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    People pay for it, just in a different manner. They pay higher taxes for their entire lives to fund the higher education that they or their children may never end up using. So, if you tally the tax over a life time of a working family, I bet they do get charged quite a bit and many people that don't directly benefit pay for it.

    It is a great scenario when you are on the receiving end (get a lot for little to nothing) but not so much when you are on the giving end (paying for an education that will never happen for you or your family unless you are intellectually able and inclined toward higher education fields).

    Remember, nothing in life is free (or cheap for that matter). There is always a payment or consequence - intended or not.
     
  10. Marci07

    Marci07 Devotee

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  11. Barbera

    Barbera Companion

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    Too many people are going to college that should not be. A lot of these people think if they have a college degree a corporation should exist to employ them.

    Skilled labor that can't be sent to a 3rd world country will be where the jobs are.

    People should persue what they are interested in but be aware of their limitations.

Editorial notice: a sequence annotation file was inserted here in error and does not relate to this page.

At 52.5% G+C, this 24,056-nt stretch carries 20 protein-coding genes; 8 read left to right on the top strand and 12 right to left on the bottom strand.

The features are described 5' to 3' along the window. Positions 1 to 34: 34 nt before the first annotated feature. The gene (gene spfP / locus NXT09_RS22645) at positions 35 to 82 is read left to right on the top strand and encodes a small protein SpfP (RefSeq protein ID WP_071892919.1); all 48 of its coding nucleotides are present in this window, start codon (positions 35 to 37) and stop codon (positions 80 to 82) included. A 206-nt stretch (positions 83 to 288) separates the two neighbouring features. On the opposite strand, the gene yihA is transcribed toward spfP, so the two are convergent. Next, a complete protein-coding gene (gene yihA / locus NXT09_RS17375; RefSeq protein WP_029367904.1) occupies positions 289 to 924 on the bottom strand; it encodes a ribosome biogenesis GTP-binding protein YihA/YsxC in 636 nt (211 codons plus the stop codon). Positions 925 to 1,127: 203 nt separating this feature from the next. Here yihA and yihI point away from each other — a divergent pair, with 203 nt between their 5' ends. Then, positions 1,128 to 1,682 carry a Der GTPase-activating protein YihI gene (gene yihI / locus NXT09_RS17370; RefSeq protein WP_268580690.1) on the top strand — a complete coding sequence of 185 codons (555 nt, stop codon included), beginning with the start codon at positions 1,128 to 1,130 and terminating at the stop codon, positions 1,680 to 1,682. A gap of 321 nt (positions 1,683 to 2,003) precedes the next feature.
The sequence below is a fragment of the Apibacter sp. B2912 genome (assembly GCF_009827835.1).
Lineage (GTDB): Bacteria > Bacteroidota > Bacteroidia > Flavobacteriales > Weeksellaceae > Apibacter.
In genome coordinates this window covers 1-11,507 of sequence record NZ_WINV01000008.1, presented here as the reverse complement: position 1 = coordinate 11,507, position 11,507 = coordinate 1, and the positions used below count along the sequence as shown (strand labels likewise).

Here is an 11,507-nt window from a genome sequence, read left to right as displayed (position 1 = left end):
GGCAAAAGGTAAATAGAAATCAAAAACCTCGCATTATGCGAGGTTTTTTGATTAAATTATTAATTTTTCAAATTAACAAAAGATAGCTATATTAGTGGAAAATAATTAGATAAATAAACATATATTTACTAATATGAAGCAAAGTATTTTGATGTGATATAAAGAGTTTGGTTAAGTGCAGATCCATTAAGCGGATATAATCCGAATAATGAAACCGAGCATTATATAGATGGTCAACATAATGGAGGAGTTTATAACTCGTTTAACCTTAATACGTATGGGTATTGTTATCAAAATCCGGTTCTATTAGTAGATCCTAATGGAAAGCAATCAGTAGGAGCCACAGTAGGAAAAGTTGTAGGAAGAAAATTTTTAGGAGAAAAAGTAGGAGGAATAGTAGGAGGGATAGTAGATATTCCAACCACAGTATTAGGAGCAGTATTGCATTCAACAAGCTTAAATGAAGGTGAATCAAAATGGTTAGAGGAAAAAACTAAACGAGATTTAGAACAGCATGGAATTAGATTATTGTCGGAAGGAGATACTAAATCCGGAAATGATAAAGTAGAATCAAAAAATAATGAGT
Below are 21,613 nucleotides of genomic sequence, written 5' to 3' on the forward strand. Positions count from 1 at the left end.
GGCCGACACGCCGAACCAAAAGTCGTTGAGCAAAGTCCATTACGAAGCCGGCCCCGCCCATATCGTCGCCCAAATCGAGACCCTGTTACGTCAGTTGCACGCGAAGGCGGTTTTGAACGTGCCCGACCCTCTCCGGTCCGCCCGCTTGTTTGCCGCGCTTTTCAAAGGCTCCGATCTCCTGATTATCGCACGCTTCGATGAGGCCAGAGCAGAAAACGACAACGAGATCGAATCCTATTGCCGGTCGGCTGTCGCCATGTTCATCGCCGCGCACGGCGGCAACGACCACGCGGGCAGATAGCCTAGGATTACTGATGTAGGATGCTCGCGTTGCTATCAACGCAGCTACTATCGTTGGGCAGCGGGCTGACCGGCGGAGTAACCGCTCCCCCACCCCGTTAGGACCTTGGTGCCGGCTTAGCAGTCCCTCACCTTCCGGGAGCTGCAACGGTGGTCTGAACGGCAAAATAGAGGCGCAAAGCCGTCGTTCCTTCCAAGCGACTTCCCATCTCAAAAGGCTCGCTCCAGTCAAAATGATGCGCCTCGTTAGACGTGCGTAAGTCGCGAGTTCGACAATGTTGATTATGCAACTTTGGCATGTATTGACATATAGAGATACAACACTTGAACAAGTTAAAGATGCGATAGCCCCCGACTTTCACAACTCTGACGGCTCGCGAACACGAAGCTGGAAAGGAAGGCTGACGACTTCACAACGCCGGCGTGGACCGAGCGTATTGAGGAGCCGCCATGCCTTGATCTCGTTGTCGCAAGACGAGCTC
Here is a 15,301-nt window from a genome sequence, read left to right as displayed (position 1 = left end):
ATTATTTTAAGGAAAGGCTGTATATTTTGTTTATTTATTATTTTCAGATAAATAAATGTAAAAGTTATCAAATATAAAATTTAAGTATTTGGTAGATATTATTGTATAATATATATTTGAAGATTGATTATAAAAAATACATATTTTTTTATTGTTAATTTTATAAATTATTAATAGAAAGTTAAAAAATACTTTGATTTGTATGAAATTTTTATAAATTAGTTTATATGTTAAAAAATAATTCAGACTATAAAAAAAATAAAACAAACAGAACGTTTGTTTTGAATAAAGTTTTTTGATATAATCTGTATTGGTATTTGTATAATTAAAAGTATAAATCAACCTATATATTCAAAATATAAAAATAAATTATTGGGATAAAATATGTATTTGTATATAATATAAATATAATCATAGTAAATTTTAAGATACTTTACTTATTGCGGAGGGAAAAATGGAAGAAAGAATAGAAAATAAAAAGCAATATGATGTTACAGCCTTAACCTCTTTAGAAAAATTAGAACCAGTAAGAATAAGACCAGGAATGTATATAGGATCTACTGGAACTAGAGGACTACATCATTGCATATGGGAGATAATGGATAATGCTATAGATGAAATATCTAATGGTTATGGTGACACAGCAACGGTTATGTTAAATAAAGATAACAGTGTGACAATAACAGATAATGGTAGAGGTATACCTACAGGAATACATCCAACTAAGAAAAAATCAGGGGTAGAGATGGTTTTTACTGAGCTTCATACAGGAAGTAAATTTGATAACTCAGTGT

I know this will make some people mad, but a liberal arts education will not neccesarily translate into work place competency.
     
  12. SCTeachInTX

    SCTeachInTX Fanatic

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    I understand and agree with what you have to say to a point. BUT, we track in America. We track our honors kids, our AP kids, and our advanced kids. Yes, there are more opportunities for kids to go to college IF they can afford it, BUT does every student need to go to college when the drop out rate is so overwhelming and those that do graduate are usually in the college system longer than the required 4 years for one reason or another. Afterwards, there is great debt and a promise of a job that is not panning out for some. I don't know. Think about it. I just wonder about our system. And I do know that educating your children can be drastically cheaper overseas... at least in Germany and Austria. Something to look into? I don't know. Of course the language barrier will stop many. But the business program in Austria is taught in English because it is the universal language of business. It is just something to ponder.